Cutaneous mucinosis

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A 7-year-old Shar Pei with cutaneous mucinosis and mastocytosis[1]

Cutaneous mucinosis (cutaneous hyaluronosis) is a skin disease of dogs characterized by the accumulation of excessive amounts of dermal collagen, elastic fibres, vessels and mucopolysaccharide hyaluronan (ground substance).

This is a relatively nonpathogenic breed-related skin disorder with a predisposition in the Shar Pei[2] and Doberman.

The condition has also been reported in dogs with hypothyroidism[3].

In the Shar Pei, a preponderance of epithelial mast cells[4] and circulating levels of hyaluronic acid[5] are involved in this hereditary condition, which may predispose to future development of mast cell tumors in this breed.

In most dogs, cutaneous mucinosis presents as a distinctive area of alopecia and wrinkled and thickened skin.

A diagnosis is usually based on visual examination of skin and biopsies for histological examination.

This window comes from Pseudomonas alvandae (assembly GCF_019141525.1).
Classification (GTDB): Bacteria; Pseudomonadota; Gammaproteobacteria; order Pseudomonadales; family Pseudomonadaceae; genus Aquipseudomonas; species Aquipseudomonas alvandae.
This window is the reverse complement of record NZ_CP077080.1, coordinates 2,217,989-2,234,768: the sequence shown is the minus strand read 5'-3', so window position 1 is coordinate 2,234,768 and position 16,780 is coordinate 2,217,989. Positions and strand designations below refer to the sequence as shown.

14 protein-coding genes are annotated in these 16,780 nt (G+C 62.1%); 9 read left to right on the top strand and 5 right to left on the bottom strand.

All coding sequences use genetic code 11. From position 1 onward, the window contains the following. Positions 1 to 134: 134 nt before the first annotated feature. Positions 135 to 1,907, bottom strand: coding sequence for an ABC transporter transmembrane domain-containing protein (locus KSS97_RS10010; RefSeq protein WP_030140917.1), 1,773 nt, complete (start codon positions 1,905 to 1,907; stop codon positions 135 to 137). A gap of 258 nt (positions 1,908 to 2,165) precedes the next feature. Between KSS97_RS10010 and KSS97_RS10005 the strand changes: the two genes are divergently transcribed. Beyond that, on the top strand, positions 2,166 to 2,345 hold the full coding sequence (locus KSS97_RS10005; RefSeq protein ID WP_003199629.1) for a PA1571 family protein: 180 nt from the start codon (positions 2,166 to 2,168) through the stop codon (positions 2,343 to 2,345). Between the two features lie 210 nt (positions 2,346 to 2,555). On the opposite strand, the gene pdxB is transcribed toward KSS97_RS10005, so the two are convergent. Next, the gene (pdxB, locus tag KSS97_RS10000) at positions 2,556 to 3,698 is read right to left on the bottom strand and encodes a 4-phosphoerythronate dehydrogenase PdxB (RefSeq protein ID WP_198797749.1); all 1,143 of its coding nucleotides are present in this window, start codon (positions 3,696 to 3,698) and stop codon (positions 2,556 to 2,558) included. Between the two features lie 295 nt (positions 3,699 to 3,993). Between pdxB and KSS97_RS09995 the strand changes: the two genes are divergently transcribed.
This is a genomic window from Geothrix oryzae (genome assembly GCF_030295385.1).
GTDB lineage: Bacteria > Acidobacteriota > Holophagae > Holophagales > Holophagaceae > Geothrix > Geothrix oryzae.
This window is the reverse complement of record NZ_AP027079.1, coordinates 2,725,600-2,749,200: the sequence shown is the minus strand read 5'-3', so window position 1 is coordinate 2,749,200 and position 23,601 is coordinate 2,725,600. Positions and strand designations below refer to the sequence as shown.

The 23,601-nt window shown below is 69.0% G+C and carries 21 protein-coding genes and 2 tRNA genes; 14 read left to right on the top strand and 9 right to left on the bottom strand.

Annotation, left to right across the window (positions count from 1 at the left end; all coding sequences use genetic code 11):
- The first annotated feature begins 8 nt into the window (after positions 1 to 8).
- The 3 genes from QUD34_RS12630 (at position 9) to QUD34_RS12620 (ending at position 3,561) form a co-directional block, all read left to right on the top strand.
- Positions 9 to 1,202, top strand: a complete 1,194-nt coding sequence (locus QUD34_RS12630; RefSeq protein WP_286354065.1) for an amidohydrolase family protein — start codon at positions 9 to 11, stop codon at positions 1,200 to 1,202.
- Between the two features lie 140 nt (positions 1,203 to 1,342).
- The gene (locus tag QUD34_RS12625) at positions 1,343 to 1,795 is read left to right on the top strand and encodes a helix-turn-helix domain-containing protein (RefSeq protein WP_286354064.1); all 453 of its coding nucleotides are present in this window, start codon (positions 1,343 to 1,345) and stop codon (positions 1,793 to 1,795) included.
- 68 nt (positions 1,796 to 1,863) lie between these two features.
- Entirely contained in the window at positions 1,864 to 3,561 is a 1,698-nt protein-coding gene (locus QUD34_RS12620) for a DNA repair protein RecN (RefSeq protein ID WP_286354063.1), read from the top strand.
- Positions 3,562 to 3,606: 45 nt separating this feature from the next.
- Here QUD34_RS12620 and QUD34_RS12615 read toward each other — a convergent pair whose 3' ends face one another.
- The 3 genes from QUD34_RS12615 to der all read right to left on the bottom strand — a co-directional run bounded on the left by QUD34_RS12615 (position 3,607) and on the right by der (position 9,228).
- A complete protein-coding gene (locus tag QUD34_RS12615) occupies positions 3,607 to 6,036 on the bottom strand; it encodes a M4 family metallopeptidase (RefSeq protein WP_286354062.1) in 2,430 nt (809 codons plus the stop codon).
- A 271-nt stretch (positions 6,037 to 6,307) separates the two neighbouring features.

A differential diagnosis would include alopecia, dermatomyositis, sebaceous adenitis, Malassezia dermatitis, pyoderma and atopy[6].


  1. López A et al (1999) Cutaneous mucinosis and mastocytosis in a shar-pei. Can Vet J 40(12):881-883
  2. Docampo MJ et al (2011) Increased HAS2-driven hyaluronic acid synthesis in shar-pei dogs with hereditary cutaneous hyaluronosis (mucinosis). Vet Dermatol 22(6):535-545
  3. Doliger S et al (1995) Histochemical study of cutaneous mucins in hypothyroid dogs. Vet Pathol 32(6):628-634
  4. Welle M et al (1999) Mast cell density and subtypes in the skin of Shar Pei dogs with cutaneous mucinosis. Zentralbl Veterinarmed A 46(5):309-316
  5. Zanna G et al (2008) Cutaneous mucinosis in shar-pei dogs is due to hyaluronic acid deposition and is associated with high levels of hyaluronic acid in serum. Vet Dermatol 19(5):314-318
  6. Teifke JP et al (1998) Significance and possibilities of histopathologic diagnosis in breed-specific skin diseases. Tierarztl Prax Ausg K Kleintiere Heimtiere 26(4):247-258